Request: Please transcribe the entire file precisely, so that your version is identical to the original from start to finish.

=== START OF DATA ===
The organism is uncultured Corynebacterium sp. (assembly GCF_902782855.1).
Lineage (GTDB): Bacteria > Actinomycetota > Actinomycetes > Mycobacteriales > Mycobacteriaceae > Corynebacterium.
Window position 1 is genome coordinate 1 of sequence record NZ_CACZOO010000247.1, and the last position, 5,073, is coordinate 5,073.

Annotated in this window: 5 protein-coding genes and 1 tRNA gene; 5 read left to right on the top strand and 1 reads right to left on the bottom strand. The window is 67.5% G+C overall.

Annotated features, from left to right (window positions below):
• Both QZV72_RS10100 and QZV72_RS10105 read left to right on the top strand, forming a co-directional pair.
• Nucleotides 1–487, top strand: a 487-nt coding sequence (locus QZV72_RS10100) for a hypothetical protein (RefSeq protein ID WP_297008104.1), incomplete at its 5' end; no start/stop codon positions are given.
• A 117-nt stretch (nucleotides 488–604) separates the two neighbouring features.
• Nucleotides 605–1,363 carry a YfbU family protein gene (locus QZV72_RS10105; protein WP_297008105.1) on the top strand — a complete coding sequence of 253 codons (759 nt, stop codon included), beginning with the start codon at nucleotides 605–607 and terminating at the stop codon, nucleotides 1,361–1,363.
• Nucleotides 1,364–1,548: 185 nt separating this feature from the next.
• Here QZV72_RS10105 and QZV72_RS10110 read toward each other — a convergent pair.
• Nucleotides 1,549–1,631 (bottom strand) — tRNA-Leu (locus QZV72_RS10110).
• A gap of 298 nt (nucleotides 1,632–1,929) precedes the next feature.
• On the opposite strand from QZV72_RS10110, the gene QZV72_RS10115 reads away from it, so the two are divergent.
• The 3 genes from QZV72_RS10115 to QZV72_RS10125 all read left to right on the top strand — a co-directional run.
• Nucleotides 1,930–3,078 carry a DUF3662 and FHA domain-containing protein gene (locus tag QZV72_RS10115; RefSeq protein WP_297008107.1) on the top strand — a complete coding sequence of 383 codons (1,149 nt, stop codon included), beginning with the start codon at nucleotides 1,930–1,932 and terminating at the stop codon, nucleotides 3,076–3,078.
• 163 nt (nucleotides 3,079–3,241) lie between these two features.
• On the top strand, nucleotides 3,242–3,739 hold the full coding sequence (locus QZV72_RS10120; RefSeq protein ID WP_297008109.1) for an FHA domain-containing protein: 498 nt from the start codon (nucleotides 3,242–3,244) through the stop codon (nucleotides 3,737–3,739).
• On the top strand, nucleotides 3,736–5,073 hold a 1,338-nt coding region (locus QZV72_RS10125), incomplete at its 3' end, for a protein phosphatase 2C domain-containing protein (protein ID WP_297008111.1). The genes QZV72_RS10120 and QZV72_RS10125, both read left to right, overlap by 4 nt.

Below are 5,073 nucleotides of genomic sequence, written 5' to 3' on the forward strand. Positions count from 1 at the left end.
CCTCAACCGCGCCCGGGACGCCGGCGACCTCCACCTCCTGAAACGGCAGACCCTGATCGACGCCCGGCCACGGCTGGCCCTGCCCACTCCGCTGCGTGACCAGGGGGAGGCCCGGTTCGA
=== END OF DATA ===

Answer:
The organism is uncultured Corynebacterium sp. (assembly GCF_902782855.1).
Lineage (GTDB): Bacteria > Actinomycetota > Actinomycetes > Mycobacteriales > Mycobacteriaceae > Corynebacterium.
Window position 1 is genome coordinate 1 of sequence record NZ_CACZOO010000247.1, and the last position, 5,073, is coordinate 5,073.

Annotated in this window: 5 protein-coding genes and 1 tRNA gene; 5 read left to right on the top strand and 1 reads right to left on the bottom strand. The window is 67.5% G+C overall.

Annotated features, from left to right (window positions below):
• Both QZV72_RS10100 and QZV72_RS10105 read left to right on the top strand, forming a co-directional pair.
• Nucleotides 1–487, top strand: a 487-nt coding sequence (locus QZV72_RS10100) for a hypothetical protein (RefSeq protein ID WP_297008104.1), incomplete at its 5' end; no start/stop codon positions are given.
• A 117-nt stretch (nucleotides 488–604) separates the two neighbouring features.
• Nucleotides 605–1,363 carry a YfbU family protein gene (locus QZV72_RS10105; protein WP_297008105.1) on the top strand — a complete coding sequence of 253 codons (759 nt, stop codon included), beginning with the start codon at nucleotides 605–607 and terminating at the stop codon, nucleotides 1,361–1,363.
• Nucleotides 1,364–1,548: 185 nt separating this feature from the next.
• Here QZV72_RS10105 and QZV72_RS10110 read toward each other — a convergent pair.
• Nucleotides 1,549–1,631 (bottom strand) — tRNA-Leu (locus QZV72_RS10110).
• A gap of 298 nt (nucleotides 1,632–1,929) precedes the next feature.
• On the opposite strand from QZV72_RS10110, the gene QZV72_RS10115 reads away from it, so the two are divergent.
• The 3 genes from QZV72_RS10115 to QZV72_RS10125 all read left to right on the top strand — a co-directional run.
• Nucleotides 1,930–3,078 carry a DUF3662 and FHA domain-containing protein gene (locus tag QZV72_RS10115; RefSeq protein WP_297008107.1) on the top strand — a complete coding sequence of 383 codons (1,149 nt, stop codon included), beginning with the start codon at nucleotides 1,930–1,932 and terminating at the stop codon, nucleotides 3,076–3,078.
• 163 nt (nucleotides 3,079–3,241) lie between these two features.
• On the top strand, nucleotides 3,242–3,739 hold the full coding sequence (locus QZV72_RS10120; RefSeq protein ID WP_297008109.1) for an FHA domain-containing protein: 498 nt from the start codon (nucleotides 3,242–3,244) through the stop codon (nucleotides 3,737–3,739).
• On the top strand, nucleotides 3,736–5,073 hold a 1,338-nt coding region (locus QZV72_RS10125), incomplete at its 3' end, for a protein phosphatase 2C domain-containing protein (protein ID WP_297008111.1). The genes QZV72_RS10120 and QZV72_RS10125, both read left to right, overlap by 4 nt.

Below are 5,073 nucleotides of genomic sequence, written 5' to 3' on the forward strand. Positions count from 1 at the left end.
CCTCAACCGCGCCCGGGACGCCGGCGACCTCCACCTCCTGAAACGGCAGACCCTGATCGACGCCCGGCCACGGCTGGCCCTGCCCACTCCGCTGCGTGACCAGGGGGAGGCCCGGTTCGA